Generally, yes, as long as the same standards apply to everybody. An employer can evaluate performance standards, such as how well the employee performs both essential and marginal job functions and whether the employee is meeting basic job requirements like teamwork, customer service, work output, and product quality. Employers may also evaluate and enforce conduct standards like appearance standards, rules against destroying company property, rules about computer and equipment usage, and attendance requirements. Your employer may not, however, use standards that are not job-related if the standards have the effect of discriminating on the basis of disability.
Q: Is an employer allowed to require the same quantitative and qualitative requirements for performance as it requires for employees without disabilities?
Yes. An employee with a disability should meet the same production standards as all other employees doing the same job. Employers do not have to lower production standards as a reasonable accommodation. However, a reasonable accommodation might be required to assist employees with disabilities in meeting the same production standards.
Q: If an employee with a disability violates a workplace conduct standard, can the employee be disciplined?
Generally, yes, as long as the conduct standard is job-related and consistent with business necessity, and all other employees are held to the same standard. For example, if an employee who uses a wheelchair starts frequent arguments with his/her supervisor or co-workers, s/he may be disciplined because that conduct is not related to his/her disability. The ADA does not generally protect employees from the consequences of violating conduct standards, even when the violation is caused by the disability. However, employers may be required to provide reasonable accommodations to enable the employee to meet the conduct standards.
Q: Is it all right for an employer to require an employee to get or change treatment for a disability to help or comply with a conduct standard?
No. Decisions about medications and medical treatment are generally personal medical decisions that take into account a number of factors about which the employer may not be aware or have the expertise to consider. Even if the employers just want to help the employee, they should discuss the unacceptable conduct rather than medical treatments or medications to treat a disability.
Q: Does having a disability protect me from being fired or laid off?
No. Title I of the ADA protects employees from being discriminated against on the basis of disability. It is not a violation for an employer to fire, demote, not promote, reduce hours, or change any other condition of employment for some other reason that is not related to your disability. The same situation exists with layoffs or reductions-in-force. If your discharge is not based on your disability, your employer has not violated the ADA.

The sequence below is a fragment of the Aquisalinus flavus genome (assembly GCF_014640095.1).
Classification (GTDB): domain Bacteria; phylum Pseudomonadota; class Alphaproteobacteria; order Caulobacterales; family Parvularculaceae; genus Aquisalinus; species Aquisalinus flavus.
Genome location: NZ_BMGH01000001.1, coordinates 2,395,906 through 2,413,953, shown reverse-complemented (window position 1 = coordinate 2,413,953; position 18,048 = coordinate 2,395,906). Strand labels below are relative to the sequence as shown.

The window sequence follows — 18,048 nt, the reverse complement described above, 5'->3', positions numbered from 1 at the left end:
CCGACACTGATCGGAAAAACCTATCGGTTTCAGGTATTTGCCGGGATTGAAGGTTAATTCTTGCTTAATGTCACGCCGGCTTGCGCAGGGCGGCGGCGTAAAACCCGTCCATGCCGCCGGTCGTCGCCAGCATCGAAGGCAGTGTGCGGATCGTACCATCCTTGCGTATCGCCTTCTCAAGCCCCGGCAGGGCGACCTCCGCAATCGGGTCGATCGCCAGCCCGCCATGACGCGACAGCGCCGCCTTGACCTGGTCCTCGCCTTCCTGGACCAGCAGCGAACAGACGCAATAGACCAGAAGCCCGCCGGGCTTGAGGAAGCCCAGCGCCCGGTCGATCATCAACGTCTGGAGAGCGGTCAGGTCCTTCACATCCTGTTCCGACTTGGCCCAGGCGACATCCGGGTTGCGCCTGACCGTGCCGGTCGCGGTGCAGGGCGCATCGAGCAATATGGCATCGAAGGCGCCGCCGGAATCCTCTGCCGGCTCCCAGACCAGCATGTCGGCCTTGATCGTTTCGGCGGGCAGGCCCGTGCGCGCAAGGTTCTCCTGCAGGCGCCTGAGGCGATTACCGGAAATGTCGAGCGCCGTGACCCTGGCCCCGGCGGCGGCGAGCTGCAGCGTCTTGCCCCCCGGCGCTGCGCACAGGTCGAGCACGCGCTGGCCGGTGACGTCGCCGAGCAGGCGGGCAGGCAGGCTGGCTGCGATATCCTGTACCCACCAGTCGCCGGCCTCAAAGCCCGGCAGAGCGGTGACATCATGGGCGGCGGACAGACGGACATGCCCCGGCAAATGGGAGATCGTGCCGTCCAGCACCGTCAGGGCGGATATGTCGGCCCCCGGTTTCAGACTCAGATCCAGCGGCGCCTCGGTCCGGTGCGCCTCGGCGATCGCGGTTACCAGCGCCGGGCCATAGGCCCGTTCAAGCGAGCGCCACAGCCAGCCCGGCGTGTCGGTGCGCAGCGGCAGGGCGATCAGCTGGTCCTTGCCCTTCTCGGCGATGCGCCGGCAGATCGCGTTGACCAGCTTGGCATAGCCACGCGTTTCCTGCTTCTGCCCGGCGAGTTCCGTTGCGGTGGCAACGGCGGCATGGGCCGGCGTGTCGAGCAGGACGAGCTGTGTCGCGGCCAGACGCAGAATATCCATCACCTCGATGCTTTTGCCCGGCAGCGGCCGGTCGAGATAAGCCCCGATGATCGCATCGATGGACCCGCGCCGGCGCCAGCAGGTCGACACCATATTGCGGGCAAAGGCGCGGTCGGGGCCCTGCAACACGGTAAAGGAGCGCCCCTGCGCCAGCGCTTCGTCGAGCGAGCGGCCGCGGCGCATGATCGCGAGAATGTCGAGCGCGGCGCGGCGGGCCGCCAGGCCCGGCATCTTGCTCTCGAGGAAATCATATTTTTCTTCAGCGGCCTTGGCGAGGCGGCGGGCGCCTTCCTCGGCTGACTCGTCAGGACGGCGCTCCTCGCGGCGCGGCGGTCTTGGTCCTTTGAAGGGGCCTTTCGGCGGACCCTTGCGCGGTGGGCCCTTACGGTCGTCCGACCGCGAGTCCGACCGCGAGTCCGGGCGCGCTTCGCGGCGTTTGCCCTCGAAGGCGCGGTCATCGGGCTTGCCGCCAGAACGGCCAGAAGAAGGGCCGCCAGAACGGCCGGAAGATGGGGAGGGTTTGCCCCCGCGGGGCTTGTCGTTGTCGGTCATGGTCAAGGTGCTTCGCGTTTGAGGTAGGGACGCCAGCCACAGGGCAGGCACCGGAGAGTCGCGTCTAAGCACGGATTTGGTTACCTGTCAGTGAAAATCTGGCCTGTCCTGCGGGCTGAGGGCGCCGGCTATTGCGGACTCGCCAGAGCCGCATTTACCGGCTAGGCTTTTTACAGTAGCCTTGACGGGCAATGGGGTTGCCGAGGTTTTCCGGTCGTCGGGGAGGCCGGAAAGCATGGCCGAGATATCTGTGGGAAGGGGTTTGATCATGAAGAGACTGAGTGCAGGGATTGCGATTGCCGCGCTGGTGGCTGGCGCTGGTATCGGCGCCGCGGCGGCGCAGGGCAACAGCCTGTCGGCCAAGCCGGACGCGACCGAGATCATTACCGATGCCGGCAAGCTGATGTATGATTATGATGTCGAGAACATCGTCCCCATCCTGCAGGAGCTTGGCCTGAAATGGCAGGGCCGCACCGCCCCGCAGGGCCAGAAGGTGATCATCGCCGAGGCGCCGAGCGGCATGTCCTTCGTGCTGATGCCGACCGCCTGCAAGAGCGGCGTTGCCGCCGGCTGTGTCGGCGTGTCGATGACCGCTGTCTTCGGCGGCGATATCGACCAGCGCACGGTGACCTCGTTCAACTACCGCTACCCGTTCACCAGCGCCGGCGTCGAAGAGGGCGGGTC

Q: What should I do if my employer has discriminated against me because of my disability?
Complaints may be filed with either the EEOC or, in Rhode Island, the Human Rights Commission. Private lawsuits are also an option, but you cannot file a lawsuit until after the EEOC or the Human Rights Commission has investigated your complaint and has issued a notice that’s referred to as a “Right to Sue Letter.”
Q: The City Hall in my town is a very old building and I’ve been told that, because it is a historical building, it does not have to comply with the ADA. Is this true?
There are two different concepts in this question. The first relates to access to an historic preservation program and the second is program access in the form of access to city services. Structural changes to facilities that are “historic,” meaning they are listed in or eligible for listing in the National Register of Historic Places or designated as historic under state or local law, might threaten or destroy the historical significance of the property, so the ADA might not require those kinds of structural changes. If that’s the case, though, the entity must consider alternatives to such structural changes. These might include providing the government service in another building, or using audiotape or video images to demonstrate the historical significance of the inaccessible portions of the property. If alterations are made to the property, though, then the changes must conform to the ADA Standards for Accessible Design, which has specific provisions on historic buildings, to the maximum extent feasible.
Q: What about buildings that aren’t really historical, but were built before the ADA went into effect? Does the local government have to make those buildings accessible?
Government entities have to make sure that people with disabilities are not excluded from government services or activities just because the buildings are not accessible, even if they were built before the ADA. Government programs, when viewed in their entirety, have to be readily accessible to people with disabilities. This is called “program accessibility.” Governments don’t necessarily have to make these older facilities completely architecturally accessible, but they do have to make the programs accessible.
Q: Most of the time when people talk about accessibility, they are talking about wheelchair access. I’m deaf and I need effective communication for accessibility. Does my local government have to provide effective communication for me if I am deaf?